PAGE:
FIGURE 4.6 This illustrates the marginal contribution of the two products, A and C, in the top reach bundle of Figure 4.5. Shampoo A contributes the most to the combination, having a marginal reach of 0.43273, which happens to be its stand-alone reach proportion. Shampoo C contributes 0.11636 to the combination resulting in a total reach of0.54909 as in Figure 4.5.
Software
Stated preference discrete choice experiments can be designed using JMP from the SAS Institute Inc. This software has a powerful platform for choice designs as well as a good platform for estimating choice models. Nlogit, an extension of the econometric software Limdep, is the gold standard in choice modeling. This package has all the latest developments in the choice analysis area as it should since its developer is a leading researcher in choice analysis.^{8} Stata will also handle choice estimation. R has packages for estimation but they are a challenge to use.
Latent class regression modeling can be done using Latent Class Gold by Statistical Innovations, Inc. Decision trees can be grown usingJMP, SAS, Python, and R.
I recommend JMP for its simple interface. Cluster analysis, both hierarchical and к-means, can be handled by almost all software packages. JMP has a good interface and is my typical choice.
The TURF calculations in this chapter were done using a JMP script written just for TURF analysis.
Summary
In this chapter, I described methods for testing a product design just prior to launch. Some of the testing relied on discrete choice analysis, a methodology that has become very popular in the market research space. This is a useful framework for testing products with customers to determine demand and final attribute setting before the product is released to the market. The advantage of this approach is the fact that you do not actually have to market the product to determine its demand. You can set up mock situations and use prototypes and achieve almost the same effects. Another advantage is that competitive products can be included in a study so a competitive effect can be derived. A disadvantage is that an experimental design is needed. Conjoint analysis, which I described in the previous chapter, also requires an experimental design, but the discrete choice design is more complicated. Special skill-sets are required for its implementation.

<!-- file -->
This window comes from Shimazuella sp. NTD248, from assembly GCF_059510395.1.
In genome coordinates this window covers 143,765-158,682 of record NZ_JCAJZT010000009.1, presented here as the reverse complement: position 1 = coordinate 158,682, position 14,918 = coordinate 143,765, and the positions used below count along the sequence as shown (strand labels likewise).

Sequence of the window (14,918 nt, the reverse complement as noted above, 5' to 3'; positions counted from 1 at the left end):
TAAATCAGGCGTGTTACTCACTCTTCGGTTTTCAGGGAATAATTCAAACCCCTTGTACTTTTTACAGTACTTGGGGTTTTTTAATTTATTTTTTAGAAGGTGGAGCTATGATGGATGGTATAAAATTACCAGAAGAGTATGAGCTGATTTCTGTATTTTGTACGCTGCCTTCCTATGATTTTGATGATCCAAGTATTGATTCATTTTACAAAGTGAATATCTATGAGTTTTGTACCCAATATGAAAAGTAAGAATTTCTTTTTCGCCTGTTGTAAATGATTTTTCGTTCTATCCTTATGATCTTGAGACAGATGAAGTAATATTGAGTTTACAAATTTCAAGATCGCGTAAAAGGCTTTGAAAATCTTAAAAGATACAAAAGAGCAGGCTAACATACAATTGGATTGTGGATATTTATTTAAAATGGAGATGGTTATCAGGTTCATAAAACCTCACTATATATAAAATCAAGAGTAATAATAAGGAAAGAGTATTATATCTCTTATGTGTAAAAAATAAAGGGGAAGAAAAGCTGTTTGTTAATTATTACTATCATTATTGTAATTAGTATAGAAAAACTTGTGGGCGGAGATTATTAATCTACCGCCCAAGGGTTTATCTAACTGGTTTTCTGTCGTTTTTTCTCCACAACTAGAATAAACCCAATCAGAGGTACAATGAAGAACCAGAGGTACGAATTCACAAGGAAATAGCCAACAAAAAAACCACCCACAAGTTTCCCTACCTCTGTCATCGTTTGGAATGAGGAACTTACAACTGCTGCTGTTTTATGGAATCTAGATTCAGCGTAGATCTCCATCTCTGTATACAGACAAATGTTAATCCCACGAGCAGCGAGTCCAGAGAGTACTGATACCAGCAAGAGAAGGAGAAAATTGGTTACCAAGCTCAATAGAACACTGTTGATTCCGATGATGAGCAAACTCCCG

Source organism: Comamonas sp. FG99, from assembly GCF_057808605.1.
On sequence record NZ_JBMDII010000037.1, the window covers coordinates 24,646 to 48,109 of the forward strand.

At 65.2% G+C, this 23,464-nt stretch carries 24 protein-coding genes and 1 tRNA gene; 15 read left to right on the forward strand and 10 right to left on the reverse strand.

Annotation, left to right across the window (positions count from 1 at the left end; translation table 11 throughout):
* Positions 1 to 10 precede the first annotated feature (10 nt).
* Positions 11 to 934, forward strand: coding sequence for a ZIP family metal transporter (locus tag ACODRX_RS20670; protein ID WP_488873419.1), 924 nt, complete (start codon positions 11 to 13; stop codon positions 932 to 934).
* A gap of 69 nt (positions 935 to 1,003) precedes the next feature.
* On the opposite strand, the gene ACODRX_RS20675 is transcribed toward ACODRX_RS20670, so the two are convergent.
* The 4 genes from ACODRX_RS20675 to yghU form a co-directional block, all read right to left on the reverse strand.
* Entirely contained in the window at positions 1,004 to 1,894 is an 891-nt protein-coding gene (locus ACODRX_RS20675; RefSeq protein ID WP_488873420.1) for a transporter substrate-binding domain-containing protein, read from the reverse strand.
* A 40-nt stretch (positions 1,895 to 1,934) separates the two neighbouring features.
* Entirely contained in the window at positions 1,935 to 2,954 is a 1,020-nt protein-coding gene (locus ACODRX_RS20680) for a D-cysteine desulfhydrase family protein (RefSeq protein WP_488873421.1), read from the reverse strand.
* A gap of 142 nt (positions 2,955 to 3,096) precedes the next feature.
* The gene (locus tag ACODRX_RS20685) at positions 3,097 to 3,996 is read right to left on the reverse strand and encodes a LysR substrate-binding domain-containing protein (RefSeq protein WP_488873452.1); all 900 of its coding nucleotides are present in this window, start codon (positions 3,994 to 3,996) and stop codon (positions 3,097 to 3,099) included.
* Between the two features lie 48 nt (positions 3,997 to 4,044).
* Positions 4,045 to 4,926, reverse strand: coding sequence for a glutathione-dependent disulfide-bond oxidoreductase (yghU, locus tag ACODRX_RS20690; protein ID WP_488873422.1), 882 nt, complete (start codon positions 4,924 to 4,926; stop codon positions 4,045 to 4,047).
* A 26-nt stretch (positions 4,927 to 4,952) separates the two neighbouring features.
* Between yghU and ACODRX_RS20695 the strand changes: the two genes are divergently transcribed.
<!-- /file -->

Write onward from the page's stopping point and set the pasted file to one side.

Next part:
I also described the use of clinics for assessing demand. A discrete choice study could be included in a clinic, and usually is.
Finally, I gave an overview of price segmentation and TURF analysis to further your understanding of product testing at this stage of development.
Appendix
This Appendix contains some detail on the TURF calculation.
TURF calculations
Let X be an appropriately dummy-coded matrix of customer preferences for n products. If there are m customers, then X is m X ti. An example ofX is shown in Figure 4.7 for seven customers.
FIGURE 4.7 This illustrates the TURF calculations for responses by seven customers to five products. The notation corresponds to that in this Appendix.
Let C be an appropriately dummy-coded matrix of all combinations of 1 < r < n products. You could have r = n but this would not be practical if n is large. If 7 is the number of combinations, then C is 7 X n. It is not unusual for r to vary from r = 1,2For example, you could have combination sizes of r = 1 for each product independent of the others, r = 2 for pairs of products, r = 3 for 3-tuples of products, and so forth. The matrix C would contain dummies for all the needed possibilities. If r = 1 and r = 2 and n = 5, then C is 15x5. Obviously, for r = 1, an «X n identity matrix, I, is created and C is the 7Хи matrix augmented by I. An example of C for n = 5 is shown in Figure 4.7.
Frequencies are calculated as
See Figure 4.7 for an example.
To calculate the reach for each combination, F must be transformed into a matrix of 0 and 1 values based on a threshold defining the reach. The threshold is usually 1: a customer is reached if he/she buys at least one of the products in the bundle. Larger thresholds are certainly possible. For example, referring to the ice cream example I mentioned earlier, people generally buy several flavors at once when they shop at grocer)' stores, especially if they have young children with differing tastes and preferences. A threshold might be set at, say, three ice creams in this case. Let 0 be the matrix indicator function such that
where F,_{(}- is the value in row i, column j of F. The resulting matrix is the reach matrix, R. See Figure 4.7.
The reach for each combination is the vector of column means of R and the total frequency for each combination is the vector of column sums of F. See Figure 4.7.
Notes
- 1 See “AT&T Test Kitchen” in CIO Magazine (May 15, 1994) for a description of the Consumer Lab.
- 2 See the Decision Analysts white paper “Car Clinics (The Head-to-Head Contest)” at www.decisionanalyst.com/whitepapers/carclinics/. Last accessed April 22, 2019.
- 3 The Decision Analysts white paper “Car Clinics (The Head-to-Head Contest)” lists bulldozers, construction cranes, lawn mowers, chain saws, vacuum cleaners, refrigerators, and washing machines as examples.
- 4 Food and beverage taste testing is in the general area of sensory evaluation. See O’Mahony [1986] and Meullenet et al. [2007].
- 5 For cars, use could involve a test drive. For a household durable product such as a washing machine, it could involve actually doing a small laundry. For a food or beverage, it could involve eating or drinking the product(s).
- 6 See the Decision Analysts white paper “Car Clinics (The Head-to-Head Contest)” for brief discussion of possibilities.
- 7 I was once the chief forecaster at a utility company that divided its market into these three groups. There was no reason for it other than this was what made sense.
- 8 The developer is William H. Greene of Econometric Software, Inc.